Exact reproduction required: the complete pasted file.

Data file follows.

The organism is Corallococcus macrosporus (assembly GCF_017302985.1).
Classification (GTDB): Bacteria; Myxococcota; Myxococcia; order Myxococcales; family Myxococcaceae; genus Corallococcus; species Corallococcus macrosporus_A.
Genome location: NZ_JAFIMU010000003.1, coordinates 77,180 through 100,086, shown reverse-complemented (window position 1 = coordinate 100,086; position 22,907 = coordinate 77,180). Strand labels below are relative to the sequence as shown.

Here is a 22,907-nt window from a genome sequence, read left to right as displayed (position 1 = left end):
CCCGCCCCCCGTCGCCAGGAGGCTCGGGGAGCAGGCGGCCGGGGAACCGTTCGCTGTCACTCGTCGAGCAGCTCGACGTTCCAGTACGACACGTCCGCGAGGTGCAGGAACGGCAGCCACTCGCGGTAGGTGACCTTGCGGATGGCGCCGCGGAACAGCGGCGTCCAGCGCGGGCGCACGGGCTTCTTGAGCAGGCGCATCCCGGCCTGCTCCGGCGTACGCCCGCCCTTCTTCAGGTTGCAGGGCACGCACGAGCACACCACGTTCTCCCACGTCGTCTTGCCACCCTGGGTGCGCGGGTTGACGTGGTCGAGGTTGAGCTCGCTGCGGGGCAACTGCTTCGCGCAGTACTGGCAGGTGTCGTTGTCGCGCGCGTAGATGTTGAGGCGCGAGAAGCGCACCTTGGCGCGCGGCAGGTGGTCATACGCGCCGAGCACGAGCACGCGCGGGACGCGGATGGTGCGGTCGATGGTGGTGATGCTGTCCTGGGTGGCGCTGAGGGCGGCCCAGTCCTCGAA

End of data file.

The organism is Corallococcus macrosporus (assembly GCF_017302985.1).
Classification (GTDB): Bacteria; Myxococcota; Myxococcia; order Myxococcales; family Myxococcaceae; genus Corallococcus; species Corallococcus macrosporus_A.
Genome location: NZ_JAFIMU010000003.1, coordinates 77,180 through 100,086, shown reverse-complemented (window position 1 = coordinate 100,086; position 22,907 = coordinate 77,180). Strand labels below are relative to the sequence as shown.

Here is a 22,907-nt window from a genome sequence, read left to right as displayed (position 1 = left end):
CCCGCCCCCCGTCGCCAGGAGGCTCGGGGAGCAGGCGGCCGGGGAACCGTTCGCTGTCACTCGTCGAGCAGCTCGACGTTCCAGTACGACACGTCCGCGAGGTGCAGGAACGGCAGCCACTCGCGGTAGGTGACCTTGCGGATGGCGCCGCGGAACAGCGGCGTCCAGCGCGGGCGCACGGGCTTCTTGAGCAGGCGCATCCCGGCCTGCTCCGGCGTACGCCCGCCCTTCTTCAGGTTGCAGGGCACGCACGAGCACACCACGTTCTCCCACGTCGTCTTGCCACCCTGGGTGCGCGGGTTGACGTGGTCGAGGTTGAGCTCGCTGCGGGGCAACTGCTTCGCGCAGTACTGGCAGGTGTCGTTGTCGCGCGCGTAGATGTTGAGGCGCGAGAAGCGCACCTTGGCGCGCGGCAGGTGGTCATACGCGCCGAGCACGAGCACGCGCGGGACGCGGATGGTGCGGTCGATGGTGGTGATGCTGTCCTGGGTGGCGCTGAGGGCGGCCCAGTCCTCGAA